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The pandemic is weighing on European businesses. Our latest EIB Investment Survey reveals that the impact of the coronavirus pandemic is being felt by firms across the European Union (EU) and has impact on their future investment plans. With investment collapsing, many firms – particularly the smaller – may fail to adapt to a new normal after COVID-19, becoming ever less competitive (“zombification”). Failing to invest, they will also be left exposed to the risks posed by the climate transition.All EU Country Overviews
Investment and COVID-19
With COVID-19 abruptly hitting the economy, investment dynamics in the EU are dramatically slowing down. The new survey shows that EU firms expect to reduce investment in the coming year. Almost half of EU firms (45%) say that coronavirus has negatively affected their investment plans, leading them to delay or abandon future plans, at a time when they need to adapt to the green and digital transition.
Firms in the manufacturing sector are the most likely to expect to invest less (51%), while firms in the construction sector are most likely to say their plans are unchanged (59%). Large firms are more likely than SMEs to say that COVID-19 has had a negative impact on their investment outlook (47% and 41% respectively).
At the same time, 50% of EU firms say that more investment in digitalisation will be needed because of the pandemic.
Uncertainty as an obstacle to investment
Uncertainty about the future is cited as the main long-term barrier to investment (81%), followed by the availability of skilled staff (73%). Firms are, on balance, pessimistic about the political and regulatory climate, and expectations for the overall economic climate have also become more negative, continuing the increasingly pessimistic trend seen since 2018.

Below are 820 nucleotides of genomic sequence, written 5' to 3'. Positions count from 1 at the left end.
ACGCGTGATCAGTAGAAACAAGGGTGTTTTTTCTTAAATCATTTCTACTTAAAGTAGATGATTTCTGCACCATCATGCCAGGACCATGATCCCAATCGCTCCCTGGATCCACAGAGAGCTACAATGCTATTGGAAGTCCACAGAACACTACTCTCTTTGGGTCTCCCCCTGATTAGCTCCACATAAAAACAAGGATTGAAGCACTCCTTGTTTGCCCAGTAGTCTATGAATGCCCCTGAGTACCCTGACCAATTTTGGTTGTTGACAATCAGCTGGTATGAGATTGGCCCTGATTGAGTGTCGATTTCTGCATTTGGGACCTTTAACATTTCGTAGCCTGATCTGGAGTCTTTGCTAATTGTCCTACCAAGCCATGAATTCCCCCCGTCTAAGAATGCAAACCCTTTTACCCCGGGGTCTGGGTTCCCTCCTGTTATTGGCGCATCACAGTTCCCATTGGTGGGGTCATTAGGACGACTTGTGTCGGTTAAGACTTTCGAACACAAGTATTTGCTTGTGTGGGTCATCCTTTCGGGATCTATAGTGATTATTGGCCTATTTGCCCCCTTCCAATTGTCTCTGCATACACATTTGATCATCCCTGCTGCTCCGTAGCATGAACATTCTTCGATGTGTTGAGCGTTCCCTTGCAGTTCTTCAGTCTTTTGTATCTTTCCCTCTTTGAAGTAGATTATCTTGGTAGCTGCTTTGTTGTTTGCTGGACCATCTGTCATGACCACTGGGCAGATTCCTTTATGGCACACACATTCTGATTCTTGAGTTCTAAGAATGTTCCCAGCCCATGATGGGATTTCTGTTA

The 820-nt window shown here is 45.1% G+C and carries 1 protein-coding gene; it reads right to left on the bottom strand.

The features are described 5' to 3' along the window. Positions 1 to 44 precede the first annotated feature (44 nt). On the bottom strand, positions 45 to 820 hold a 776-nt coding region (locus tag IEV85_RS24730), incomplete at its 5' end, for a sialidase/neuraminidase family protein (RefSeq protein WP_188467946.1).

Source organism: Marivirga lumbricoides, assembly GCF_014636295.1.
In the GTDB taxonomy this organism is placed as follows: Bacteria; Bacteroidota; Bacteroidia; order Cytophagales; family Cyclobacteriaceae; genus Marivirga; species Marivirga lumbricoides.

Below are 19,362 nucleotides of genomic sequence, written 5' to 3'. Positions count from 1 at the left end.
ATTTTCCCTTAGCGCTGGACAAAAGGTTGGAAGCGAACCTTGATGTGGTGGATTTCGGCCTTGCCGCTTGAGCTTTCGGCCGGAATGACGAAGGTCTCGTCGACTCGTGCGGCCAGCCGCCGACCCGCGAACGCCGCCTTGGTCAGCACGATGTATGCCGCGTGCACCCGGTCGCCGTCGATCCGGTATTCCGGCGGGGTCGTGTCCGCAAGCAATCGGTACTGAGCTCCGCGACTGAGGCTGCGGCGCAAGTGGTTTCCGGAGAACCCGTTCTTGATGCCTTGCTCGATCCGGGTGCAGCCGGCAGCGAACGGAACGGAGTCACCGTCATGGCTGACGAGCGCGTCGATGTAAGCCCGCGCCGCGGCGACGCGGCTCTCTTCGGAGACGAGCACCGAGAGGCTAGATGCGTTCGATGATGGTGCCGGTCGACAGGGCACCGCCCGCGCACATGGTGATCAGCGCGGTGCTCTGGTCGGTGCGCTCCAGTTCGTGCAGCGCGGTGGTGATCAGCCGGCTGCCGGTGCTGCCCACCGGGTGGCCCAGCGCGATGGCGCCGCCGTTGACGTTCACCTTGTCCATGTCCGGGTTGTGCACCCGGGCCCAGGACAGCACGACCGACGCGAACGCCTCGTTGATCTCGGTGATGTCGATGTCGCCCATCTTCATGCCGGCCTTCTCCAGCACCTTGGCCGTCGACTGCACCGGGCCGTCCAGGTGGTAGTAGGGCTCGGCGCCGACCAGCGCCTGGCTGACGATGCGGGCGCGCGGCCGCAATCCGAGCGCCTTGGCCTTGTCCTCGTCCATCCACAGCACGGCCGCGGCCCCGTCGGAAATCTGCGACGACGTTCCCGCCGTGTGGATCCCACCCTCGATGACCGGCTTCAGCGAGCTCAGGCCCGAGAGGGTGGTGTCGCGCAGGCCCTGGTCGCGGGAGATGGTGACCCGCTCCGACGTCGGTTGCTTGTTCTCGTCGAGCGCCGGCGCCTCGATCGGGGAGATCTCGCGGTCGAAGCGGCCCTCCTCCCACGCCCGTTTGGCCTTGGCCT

Almost a quarter of EU firms (23%) say that climate change is having a major impact on their business, with a further 35% saying it is having a minor impact. They are more likely to think that the transition to a low-carbon future will have a positive rather than negative impact in relation to market demand and their firm’s reputation. However, they expect a negative rather than a positive impact on the supply chain in their respective markets.
When compared to US firms, EU firms are more positive on these issues. Two out of three EU firms (67%) have either made investments, or plan to do so, to tackle the impacts of severe weather events and reductions in carbon emissions. This figure is higher than in the US (46%).
Before COVID-19, around four in ten firms (42%) developed or introduced new products, processes or services as part of their investment activities, which is higher than in the 2019 EIBIS edition (33%). 20% of EU firms can be classified as active innovators, although this is lower than in the US (25%). In total, 63% of firms have either fully or partially implemented a digital technology. While this is higher than in EIBIS 2019 (58%), this remains lower than in the US as well, specifically due to a lower use of Internet of Things (IoT) applications and drones. 40% of firms also see a long-term need to adapt their product/services portfolio because of COVID-19.
Firms in Austria, Croatia, Malta and the Czech Republic are the most likely to say that they expect to invest less due to COVID-19, while firms in Romania, Luxembourg and Ireland are the most likely to say they will invest more.
Explore detailed results and analysis of the EIB Investment Survey results by EU country
The Investment report, issued annually by the European Investment Bank, provides a comprehensive overview and analysis of investment and the financing of investment in the EU. It combines the exploration of investment trends with in-depth analysis, focusing especially on the drivers and barriers to investment activity. The report leverages a unique set of databases and survey data, including EIBIS. The report provides critical inputs to policy debates on the need for public action on investment, and on the types of intervention that can have the greatest impact.